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The Open Design Definition v. 0.5

License

This document is published under a Creative Commons Attribution 3.0 Unported (CC BY 3.0). Parts of this document has been adopted from the Open Source Hardware Definition / Open Source Definition.

Authors

Authorships of this document can be referred to the Open Design + Hardware (OD+H) Working Group of the Open Knowledge Foundation. Single authors can be seen as:

Introduction

This document is the result of the collaborative discussion that has been taking place in the Open Design + Hardware (OD+H) Working Group of the Open Knowledge Foundation. Please join the conversation about the definition on the Open Design Definition repository and on the Open Design Working Group mailing list (past archives are available here).

This document represents a collaborative experimentation about writing and discussing the definition of Open Design, and should not be understood as a license for Design content. The purpose of this document is to foster discussion, collaboration and community building around the concept and the practice of Open Design. This document clarifies the concepts and applications of Open Design, and while it may make easier the discussion about licenses or other sharing strategies for Design, it is not intended as a license. Furthermore, the definition can be forked from the Open Design Definition repository for sub-definitions or for alternative development.

Open Design Statement of Principles

Open Design is a design artifact project whose source documentation is made publicly available so that anyone can study, modify, distribute, make, prototype and sell the artifact based on that design. The artifact's source, the design documentation from which it is made, is available in the preferred format for making modifications to it. Ideally (but not exclusively necessary), Open Design uses readily-available components and materials, standard processes, open infrastructure, unrestricted content, and open-source design tools to maximize the ability of individuals to make and use hardware.

Open Design gives people the freedom to control their technology while sharing knowledge and encouraging commerce through the open exchange of designs. Open Design should always be considered in its political dimension, because transparency, collaboration and release of resources are strategies that do not fully guarantee the balance and social justice by themselves. Furthermore, by making open design project we will unconver their political dimension by making everybody aware of the impact on the social, economic, and environmental dimension of everybody's life.

This definition applies to design in its broadest sense, and is not confined to any specific branch of design. Here design is intended as

  • a verb: to design something (and therefore it is considered as a process)
  • a documentation: the drawings of a design (and therefore it is a considered as a blueprint)
  • an outcome: the design in its usable version (and therefore it is considered as an artifact)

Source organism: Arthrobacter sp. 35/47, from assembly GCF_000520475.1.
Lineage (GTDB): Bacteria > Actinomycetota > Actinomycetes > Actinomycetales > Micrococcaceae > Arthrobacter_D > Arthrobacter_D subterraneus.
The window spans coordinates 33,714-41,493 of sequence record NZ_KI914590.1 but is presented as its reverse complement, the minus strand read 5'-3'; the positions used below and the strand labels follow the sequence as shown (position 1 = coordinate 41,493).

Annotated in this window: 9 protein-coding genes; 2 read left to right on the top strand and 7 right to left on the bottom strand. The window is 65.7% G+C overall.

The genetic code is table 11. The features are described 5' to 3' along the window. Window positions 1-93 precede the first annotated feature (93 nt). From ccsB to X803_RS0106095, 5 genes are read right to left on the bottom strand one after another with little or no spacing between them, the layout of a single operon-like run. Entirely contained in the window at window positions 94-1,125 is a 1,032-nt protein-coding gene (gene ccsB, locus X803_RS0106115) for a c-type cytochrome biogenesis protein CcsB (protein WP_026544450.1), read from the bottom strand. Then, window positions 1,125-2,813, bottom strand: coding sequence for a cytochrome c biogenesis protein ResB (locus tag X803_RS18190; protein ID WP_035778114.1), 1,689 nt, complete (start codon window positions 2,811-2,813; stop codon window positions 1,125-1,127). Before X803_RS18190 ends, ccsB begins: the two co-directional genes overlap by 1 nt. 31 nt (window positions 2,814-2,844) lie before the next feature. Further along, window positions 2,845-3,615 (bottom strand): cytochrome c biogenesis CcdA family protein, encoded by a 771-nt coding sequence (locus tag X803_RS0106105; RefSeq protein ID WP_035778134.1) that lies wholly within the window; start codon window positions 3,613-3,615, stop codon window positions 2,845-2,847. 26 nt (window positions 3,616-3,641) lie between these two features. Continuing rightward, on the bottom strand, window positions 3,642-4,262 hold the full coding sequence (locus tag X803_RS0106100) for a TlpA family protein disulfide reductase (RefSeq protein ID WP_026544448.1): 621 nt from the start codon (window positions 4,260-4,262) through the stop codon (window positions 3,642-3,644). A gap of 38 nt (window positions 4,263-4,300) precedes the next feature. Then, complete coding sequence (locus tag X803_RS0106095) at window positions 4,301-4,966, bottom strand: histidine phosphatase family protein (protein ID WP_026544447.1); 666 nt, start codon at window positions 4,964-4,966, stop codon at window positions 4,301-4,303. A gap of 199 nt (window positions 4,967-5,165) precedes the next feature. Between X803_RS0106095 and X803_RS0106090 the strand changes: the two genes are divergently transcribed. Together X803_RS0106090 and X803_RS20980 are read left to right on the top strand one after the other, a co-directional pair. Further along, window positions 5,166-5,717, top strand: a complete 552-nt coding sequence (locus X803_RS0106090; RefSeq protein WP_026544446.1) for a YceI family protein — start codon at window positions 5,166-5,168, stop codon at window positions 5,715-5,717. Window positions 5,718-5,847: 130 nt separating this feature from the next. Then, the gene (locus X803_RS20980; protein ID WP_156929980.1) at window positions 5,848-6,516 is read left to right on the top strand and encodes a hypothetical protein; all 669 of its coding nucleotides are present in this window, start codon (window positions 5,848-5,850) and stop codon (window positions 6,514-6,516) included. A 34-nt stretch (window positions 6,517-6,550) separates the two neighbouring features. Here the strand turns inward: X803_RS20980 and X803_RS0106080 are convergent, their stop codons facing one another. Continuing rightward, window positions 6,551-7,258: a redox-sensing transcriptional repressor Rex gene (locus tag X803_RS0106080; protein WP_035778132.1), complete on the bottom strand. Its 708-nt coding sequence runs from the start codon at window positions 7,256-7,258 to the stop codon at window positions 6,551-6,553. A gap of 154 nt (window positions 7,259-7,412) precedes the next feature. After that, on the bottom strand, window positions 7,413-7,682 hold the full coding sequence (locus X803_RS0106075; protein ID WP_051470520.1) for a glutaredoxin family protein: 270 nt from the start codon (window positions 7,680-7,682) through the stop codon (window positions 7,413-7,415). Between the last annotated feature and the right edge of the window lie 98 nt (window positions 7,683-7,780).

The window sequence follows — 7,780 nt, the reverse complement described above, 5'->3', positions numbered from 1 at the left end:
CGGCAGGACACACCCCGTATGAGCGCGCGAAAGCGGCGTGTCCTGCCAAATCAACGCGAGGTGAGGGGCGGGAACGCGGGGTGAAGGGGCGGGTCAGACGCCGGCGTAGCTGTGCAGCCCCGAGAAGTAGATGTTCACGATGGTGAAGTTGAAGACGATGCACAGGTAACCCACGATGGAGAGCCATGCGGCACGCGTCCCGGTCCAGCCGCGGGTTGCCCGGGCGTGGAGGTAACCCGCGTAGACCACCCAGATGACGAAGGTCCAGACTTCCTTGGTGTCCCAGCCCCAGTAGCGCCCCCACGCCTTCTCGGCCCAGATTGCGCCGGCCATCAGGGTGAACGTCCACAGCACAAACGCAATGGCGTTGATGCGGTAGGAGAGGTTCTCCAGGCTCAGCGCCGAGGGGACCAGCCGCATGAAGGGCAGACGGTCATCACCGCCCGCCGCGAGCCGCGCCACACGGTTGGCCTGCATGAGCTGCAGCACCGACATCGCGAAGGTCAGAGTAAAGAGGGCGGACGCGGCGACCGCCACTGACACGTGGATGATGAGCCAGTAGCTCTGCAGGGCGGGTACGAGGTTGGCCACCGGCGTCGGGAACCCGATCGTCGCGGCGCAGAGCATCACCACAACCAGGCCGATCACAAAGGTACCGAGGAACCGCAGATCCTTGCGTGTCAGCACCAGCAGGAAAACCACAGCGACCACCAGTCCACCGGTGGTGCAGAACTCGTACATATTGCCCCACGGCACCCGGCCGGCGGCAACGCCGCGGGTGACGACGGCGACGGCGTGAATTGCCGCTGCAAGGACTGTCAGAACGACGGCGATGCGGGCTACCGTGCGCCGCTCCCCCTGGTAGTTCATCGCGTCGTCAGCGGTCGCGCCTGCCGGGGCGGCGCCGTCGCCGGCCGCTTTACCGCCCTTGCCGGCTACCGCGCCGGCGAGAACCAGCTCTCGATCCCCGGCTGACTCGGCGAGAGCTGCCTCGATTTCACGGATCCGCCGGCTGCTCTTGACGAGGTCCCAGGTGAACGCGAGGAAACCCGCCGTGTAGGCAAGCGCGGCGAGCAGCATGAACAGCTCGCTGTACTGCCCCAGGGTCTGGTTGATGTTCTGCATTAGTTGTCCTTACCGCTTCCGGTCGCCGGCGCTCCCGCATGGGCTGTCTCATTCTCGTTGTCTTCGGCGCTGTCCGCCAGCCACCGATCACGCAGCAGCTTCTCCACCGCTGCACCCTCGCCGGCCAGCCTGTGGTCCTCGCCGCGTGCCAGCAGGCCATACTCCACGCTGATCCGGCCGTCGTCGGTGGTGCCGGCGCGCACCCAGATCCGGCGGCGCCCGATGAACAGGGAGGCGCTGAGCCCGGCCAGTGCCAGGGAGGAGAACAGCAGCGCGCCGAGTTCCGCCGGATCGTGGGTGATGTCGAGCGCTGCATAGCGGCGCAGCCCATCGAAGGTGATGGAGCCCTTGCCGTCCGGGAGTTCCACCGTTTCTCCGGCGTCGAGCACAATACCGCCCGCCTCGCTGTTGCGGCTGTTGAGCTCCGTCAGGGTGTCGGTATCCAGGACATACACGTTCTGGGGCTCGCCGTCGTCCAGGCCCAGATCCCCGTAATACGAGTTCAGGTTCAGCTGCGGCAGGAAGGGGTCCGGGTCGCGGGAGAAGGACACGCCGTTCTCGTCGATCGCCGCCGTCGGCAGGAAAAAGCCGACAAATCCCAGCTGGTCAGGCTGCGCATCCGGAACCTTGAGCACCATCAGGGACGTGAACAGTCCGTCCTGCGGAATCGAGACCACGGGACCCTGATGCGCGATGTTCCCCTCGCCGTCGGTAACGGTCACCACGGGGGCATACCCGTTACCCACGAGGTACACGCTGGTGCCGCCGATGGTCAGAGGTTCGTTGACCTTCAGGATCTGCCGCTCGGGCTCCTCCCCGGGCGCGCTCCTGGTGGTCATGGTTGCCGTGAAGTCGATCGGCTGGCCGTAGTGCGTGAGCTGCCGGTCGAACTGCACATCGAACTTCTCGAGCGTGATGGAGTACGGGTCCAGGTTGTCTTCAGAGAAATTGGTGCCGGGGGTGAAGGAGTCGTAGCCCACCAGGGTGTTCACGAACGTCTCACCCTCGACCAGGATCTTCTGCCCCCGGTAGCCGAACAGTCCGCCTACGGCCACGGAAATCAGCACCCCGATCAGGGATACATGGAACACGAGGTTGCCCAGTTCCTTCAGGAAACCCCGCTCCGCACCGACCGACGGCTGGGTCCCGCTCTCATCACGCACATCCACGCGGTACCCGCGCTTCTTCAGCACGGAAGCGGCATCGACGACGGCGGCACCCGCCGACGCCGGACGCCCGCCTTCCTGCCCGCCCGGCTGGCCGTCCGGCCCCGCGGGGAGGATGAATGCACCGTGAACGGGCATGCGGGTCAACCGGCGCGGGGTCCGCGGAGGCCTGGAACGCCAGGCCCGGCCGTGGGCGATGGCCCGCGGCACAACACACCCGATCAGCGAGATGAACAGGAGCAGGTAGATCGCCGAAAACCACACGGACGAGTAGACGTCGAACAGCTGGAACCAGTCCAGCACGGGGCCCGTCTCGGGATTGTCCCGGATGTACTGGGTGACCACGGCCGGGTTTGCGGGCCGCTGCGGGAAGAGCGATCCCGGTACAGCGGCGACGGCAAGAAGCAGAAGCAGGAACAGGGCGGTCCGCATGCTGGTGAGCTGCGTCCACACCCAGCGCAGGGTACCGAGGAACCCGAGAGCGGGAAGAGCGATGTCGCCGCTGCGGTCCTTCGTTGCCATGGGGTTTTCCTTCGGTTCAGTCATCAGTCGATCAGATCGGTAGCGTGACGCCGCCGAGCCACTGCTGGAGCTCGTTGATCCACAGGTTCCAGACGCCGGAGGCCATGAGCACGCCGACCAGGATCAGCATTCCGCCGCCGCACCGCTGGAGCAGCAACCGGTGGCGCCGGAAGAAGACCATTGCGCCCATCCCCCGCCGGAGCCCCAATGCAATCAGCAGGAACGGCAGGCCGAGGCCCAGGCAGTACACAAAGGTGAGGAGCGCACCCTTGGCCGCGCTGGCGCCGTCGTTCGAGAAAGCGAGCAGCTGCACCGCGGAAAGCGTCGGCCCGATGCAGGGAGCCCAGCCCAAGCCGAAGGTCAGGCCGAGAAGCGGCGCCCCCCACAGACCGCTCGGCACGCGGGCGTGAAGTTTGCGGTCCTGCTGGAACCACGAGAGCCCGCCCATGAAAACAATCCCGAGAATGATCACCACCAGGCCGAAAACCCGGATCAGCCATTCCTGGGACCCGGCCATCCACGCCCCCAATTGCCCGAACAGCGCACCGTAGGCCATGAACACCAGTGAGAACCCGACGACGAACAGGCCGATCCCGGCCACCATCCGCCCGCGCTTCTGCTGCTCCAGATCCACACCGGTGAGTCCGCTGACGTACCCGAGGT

For example, Open Design could refer to a Product Design project, a Fashion Design project, a Graphic Design project, an Interior Design project, a Service Design project, an Interaction Design project, and so on. For specific definition of Open Design related to a specific branch of design, the current definition can be forked and extended from the Open Design Definition repository.

The process of Open Design

Openness in Open Design can be referred to Open Access (to the source files) and Open Contribution (to the collaborative design process). Design also means the design process of developing an Open Design project. Open Design does not refer to and is not defined by a specific design process. Most of the time the design process of an Open Design project will not be documented and therefore there is no need to publish this documentation. However, if the design process of an Open Design project is documented, this documentation should be published together with the Open Design project, in order to make even the process an open one.

The documentation of Open Design

The design must be released with documentation including source design files, and must allow modification and distribution of the source design files. Where documentation is not furnished with the outcome artifact, there must be a well-publicized means of obtaining this documentation for no more than a reasonable reproduction cost, preferably downloading via the Internet without charge. The documentation must include design files in the preferred format for making changes, for example the native file format of a CAD program, in fully-documented, open format(s). Deliberately obfuscated design files are not allowed. Intermediate forms analogous to compiled computer code are not allowed as substitutes.

The documentation of Open Design can take different formats, here we present a spectrum that shows the different possible levels (adapted from 5 ★ Open Data), with an increasing openness of the project:

  1. make it available on the Web (whatever format) under an open license
  2. make it available as source file (e.g., vector format instead of bitmap format)
  3. make it available as a human-readable source file (e.g. ASCII .stl instead of binary .stl, this would work better with version control systems and it would be read, understood and modified by people more easily)
  4. use non-proprietary formats (e.g., .svg instead of Adobe Illustrator .ai)
  5. link your data to other data to provide context (e.g. Open Data regarding the design process, supply chain, manufacturing, distribution, end of life, ...)

The outcome of Open Design

Redesigning an existing proprietary design cannot make it Open Design. However, if we use an existing design as a component to include o modify in our project, and we release the instructions for using or modifying such design, these instructions can be understood as Open Design.

The Open Design ecosystem

Any design project does not consist of only files or only the artifacts it describes, but there are more elements that concur to its structure, dynamics, success or failure. Therefore we should also consider the larger ecosystem of a design project, in order to fully understand its nature of an Open Design project. Such ecosystem can be described with a spectrum that shows the different possible levels that extend a simple project into a greater, more complex, participated and structured project. Such spectrum identifies only the degree of complexity of an Open Design ecosystem: levels might be achieved chronologically or not, and far levels might also coexist.